Word Perspective / ASIA : India Chafes at Exclusivity of 5-Member Nuclear Club
In the exclusive circle of states that have tested nuclear bombs, the record shows 1,054 American blasts, compared to a single “peaceful” test by India 21 years ago.
Some Indians now want another multi-kiloton detonation by their country to even the score a little.
“A new test may be the only way to tell the U.S. where it gets off,” well-known columnist Inder Malhotra fumed this week.
The roots of India’s newfound peevishness lie in the proposed global Comprehensive Test Ban Treaty and a push by the Clinton administration to get it approved by this spring.
John Holum, director of the U.S. Arms Control and Disarmament Agency, has predicted that the pact “will make us grateful that we locked all nations into place on the nuclear learning curve.”
For two years, India co-sponsored the test-ban treaty along with the United States. But no longer.
This autumn, at the Geneva Disarmament Conference, the government of Prime Minister P. V. Narasimha Rao reverted to India’s old tack. It now insists that the five acknowledged nuclear “haves"--the United States, Britain, France, Russia and China--agree to a time-bound elimination of their nuclear arsenals as a precondition to signature of a total test ban.
“If such a commitment is not forthcoming,” Rao has said, “what are we to make of a status in which a few hold on to their awesome arsenals, kept trim by sophisticated computer simulation techniques, while they want all others to watch on with empty hands?”
Indian officials fear that the test-ban accord, along with the indefinite extension of the Nuclear Non-Proliferation Treaty orchestrated by the United States last year, would sanction a perpetual nuclear monopoly by the permanent members of the U.N. Security Council.
“We Indians would restrict any move to restrict the nuclear club to five,” said Savita Pande of the Institute for Defense Studies and Analyses, a New Delhi think tank.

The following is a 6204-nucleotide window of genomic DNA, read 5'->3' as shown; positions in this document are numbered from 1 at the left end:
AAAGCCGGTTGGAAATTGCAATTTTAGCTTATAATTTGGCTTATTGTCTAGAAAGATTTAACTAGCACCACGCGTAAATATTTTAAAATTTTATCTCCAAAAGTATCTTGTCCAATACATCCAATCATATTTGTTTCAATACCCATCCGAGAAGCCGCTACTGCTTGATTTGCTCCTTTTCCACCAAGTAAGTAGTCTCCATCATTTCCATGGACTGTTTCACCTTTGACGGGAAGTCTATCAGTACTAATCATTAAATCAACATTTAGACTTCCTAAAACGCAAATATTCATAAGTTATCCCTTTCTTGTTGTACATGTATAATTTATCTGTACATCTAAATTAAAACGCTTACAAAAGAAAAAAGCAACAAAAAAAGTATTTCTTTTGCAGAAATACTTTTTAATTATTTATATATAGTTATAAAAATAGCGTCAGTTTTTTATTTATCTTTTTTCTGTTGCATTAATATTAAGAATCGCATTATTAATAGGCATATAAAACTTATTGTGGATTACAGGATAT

Evan Madeiros, senior analyst at the Washington-based Arms Control Assn., acknowledged that “there’s no way to deny that there’s a real discriminatory aspect to nonproliferation. But the bottom line is: Is it in our [the United States’] national interest to allow more states to have nuclear weapons or to build better ones?”
The squabble around the test-ban accord is only one area where differences between India and the United States have sharpened of late.
As nationwide elections approach, Rao’s Congress (I) Party may even be tempted to engage in a fresh nuclear test because opinion polls show that is what the public wants.
On May 18, 1974, at the desert test site of Pokran in western Rajasthan state, India set off a 12-kiloton bomb in its sole nuclear explosion to date. But a recent poll found that 62% of Indians would approve of another explosion were it necessary “to develop [India’s] nuclear-weapon capability.”
India has always claimed that it never “weaponized” results of the 1974 test. But U.S. experts estimate the country has produced 30 to 60 plutonium bombs, Madeiros said.
Last month, a U.S. newspaper reported that there were suspicions in Washington that India was getting ready for new testing. Spy satellites, it was said, had recorded renewed scientific and technical activity at Pokran.
Foreign Affairs Minister Pranab Mukherjee called that report “speculative and baseless,” and it kindled a surfeit of anti-American comment in the Indian media, which accused Washington to trying to bully India.
In weighing whether to test, one major restraining factor for Rao’s government is the uncertain reaction of Pakistan.
India’s unfriendly neighbor has a nuclear weapons program of its own. And in the views of experts such as Pande, the ambiguity served by an absence of testing is no less worrisome for Pakistan’s leaders than a second explosion at Pokran.
“If you can serve the purpose of having a credible nuclear deterrent by doing nothing, why test?” she asked.